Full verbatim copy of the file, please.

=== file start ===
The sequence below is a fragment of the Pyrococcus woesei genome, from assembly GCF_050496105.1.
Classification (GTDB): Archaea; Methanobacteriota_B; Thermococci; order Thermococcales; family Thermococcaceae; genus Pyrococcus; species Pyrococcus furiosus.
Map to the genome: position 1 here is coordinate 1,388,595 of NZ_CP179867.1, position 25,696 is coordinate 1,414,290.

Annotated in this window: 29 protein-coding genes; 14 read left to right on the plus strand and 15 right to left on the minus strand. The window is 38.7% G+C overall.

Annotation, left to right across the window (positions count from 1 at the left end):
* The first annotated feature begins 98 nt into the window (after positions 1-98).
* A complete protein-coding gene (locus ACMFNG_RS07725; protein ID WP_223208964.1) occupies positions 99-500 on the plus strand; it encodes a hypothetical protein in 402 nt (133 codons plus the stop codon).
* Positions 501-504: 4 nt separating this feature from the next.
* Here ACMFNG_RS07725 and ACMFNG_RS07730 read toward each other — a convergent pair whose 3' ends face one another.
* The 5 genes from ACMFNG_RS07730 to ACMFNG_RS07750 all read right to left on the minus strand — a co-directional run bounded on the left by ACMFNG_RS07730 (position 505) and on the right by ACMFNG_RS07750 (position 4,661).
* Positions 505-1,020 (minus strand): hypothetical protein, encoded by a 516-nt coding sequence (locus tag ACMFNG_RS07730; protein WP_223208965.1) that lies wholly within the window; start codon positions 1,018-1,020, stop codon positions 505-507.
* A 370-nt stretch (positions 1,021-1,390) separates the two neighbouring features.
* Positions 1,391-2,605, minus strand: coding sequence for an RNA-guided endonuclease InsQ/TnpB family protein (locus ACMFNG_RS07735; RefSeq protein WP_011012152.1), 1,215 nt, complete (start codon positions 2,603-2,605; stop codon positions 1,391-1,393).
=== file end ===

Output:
The sequence below is a fragment of the Pyrococcus woesei genome, from assembly GCF_050496105.1.
Classification (GTDB): Archaea; Methanobacteriota_B; Thermococci; order Thermococcales; family Thermococcaceae; genus Pyrococcus; species Pyrococcus furiosus.
Map to the genome: position 1 here is coordinate 1,388,595 of NZ_CP179867.1, position 25,696 is coordinate 1,414,290.

Annotated in this window: 29 protein-coding genes; 14 read left to right on the plus strand and 15 right to left on the minus strand. The window is 38.7% G+C overall.

Annotation, left to right across the window (positions count from 1 at the left end):
* The first annotated feature begins 98 nt into the window (after positions 1-98).
* A complete protein-coding gene (locus ACMFNG_RS07725; protein ID WP_223208964.1) occupies positions 99-500 on the plus strand; it encodes a hypothetical protein in 402 nt (133 codons plus the stop codon).
* Positions 501-504: 4 nt separating this feature from the next.
* Here ACMFNG_RS07725 and ACMFNG_RS07730 read toward each other — a convergent pair whose 3' ends face one another.
* The 5 genes from ACMFNG_RS07730 to ACMFNG_RS07750 all read right to left on the minus strand — a co-directional run bounded on the left by ACMFNG_RS07730 (position 505) and on the right by ACMFNG_RS07750 (position 4,661).
* Positions 505-1,020 (minus strand): hypothetical protein, encoded by a 516-nt coding sequence (locus tag ACMFNG_RS07730; protein WP_223208965.1) that lies wholly within the window; start codon positions 1,018-1,020, stop codon positions 505-507.
* A 370-nt stretch (positions 1,021-1,390) separates the two neighbouring features.
* Positions 1,391-2,605, minus strand: coding sequence for an RNA-guided endonuclease InsQ/TnpB family protein (locus ACMFNG_RS07735; RefSeq protein WP_011012152.1), 1,215 nt, complete (start codon positions 2,603-2,605; stop codon positions 1,391-1,393).